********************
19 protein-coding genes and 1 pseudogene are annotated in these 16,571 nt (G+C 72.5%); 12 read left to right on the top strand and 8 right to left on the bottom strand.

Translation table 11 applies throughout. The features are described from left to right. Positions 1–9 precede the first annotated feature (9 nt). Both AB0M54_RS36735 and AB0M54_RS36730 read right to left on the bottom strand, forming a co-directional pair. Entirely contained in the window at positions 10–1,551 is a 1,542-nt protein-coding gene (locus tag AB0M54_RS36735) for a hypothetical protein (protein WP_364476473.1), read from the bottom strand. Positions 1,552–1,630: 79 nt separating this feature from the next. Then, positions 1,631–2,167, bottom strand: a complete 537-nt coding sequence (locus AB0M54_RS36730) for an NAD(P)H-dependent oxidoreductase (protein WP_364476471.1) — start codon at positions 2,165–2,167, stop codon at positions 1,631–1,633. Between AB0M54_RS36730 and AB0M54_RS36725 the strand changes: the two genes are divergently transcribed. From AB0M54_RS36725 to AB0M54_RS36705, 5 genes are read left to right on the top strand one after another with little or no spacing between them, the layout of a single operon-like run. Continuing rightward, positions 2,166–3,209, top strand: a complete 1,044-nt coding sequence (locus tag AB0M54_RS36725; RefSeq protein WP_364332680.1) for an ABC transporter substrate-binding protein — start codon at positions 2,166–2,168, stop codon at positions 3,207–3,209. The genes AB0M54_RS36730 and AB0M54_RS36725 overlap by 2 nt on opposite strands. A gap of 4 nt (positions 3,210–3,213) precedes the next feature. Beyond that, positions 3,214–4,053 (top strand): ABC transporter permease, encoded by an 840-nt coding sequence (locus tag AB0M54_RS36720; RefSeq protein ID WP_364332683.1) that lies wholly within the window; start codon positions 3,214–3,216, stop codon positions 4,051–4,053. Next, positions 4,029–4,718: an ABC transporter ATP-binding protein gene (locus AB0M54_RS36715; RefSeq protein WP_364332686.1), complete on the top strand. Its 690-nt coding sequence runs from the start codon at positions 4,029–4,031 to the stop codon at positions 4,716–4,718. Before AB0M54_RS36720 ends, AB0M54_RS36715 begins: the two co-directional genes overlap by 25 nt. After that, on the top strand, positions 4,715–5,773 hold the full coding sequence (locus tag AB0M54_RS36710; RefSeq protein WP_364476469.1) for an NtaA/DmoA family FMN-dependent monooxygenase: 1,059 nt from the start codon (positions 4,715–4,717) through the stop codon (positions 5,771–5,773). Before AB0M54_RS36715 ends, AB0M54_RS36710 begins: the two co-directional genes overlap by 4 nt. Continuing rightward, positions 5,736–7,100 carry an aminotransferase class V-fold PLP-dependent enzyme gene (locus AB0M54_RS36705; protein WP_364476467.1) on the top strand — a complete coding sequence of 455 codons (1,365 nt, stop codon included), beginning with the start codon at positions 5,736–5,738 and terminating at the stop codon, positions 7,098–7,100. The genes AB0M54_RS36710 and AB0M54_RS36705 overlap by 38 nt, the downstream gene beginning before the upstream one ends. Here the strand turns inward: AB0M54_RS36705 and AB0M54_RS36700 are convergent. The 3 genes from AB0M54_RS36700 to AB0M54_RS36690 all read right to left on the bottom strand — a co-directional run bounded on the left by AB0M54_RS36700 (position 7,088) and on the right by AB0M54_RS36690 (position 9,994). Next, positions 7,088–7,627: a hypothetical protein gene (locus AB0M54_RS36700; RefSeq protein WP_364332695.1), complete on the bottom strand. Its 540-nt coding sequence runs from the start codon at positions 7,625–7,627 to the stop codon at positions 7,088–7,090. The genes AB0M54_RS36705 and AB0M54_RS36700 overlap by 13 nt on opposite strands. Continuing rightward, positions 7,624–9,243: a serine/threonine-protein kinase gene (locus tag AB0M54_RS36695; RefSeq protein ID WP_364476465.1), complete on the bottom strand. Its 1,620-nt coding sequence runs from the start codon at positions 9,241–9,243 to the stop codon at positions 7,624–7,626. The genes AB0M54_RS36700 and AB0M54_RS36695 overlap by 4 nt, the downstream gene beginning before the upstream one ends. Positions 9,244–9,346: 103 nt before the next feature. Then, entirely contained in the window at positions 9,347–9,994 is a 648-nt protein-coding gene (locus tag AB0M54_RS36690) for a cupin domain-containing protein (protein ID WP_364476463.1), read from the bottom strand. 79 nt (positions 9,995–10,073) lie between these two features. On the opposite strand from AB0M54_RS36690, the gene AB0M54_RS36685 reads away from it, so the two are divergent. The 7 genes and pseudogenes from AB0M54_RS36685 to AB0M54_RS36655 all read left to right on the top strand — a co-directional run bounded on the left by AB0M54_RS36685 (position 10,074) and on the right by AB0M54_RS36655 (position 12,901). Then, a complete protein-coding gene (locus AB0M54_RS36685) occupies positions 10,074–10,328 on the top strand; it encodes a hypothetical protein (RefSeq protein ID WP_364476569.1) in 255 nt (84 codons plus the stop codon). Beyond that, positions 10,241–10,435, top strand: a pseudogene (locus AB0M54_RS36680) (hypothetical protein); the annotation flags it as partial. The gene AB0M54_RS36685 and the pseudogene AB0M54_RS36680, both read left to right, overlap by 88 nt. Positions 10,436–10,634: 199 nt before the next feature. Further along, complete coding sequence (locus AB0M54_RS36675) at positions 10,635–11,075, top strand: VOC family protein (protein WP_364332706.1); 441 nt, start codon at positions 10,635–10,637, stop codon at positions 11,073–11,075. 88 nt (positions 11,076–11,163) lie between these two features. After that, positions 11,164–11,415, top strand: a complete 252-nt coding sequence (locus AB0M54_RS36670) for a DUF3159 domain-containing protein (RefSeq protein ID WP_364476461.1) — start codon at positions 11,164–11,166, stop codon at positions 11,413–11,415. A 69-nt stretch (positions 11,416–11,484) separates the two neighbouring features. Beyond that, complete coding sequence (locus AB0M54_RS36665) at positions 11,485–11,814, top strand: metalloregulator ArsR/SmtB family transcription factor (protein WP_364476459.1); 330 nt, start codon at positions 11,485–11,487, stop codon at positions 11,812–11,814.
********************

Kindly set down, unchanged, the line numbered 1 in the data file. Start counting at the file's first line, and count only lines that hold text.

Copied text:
19 protein-coding genes and 1 pseudogene are annotated in these 16,571 nt (G+C 72.5%); 12 read left to right on the top strand and 8 right to left on the bottom strand.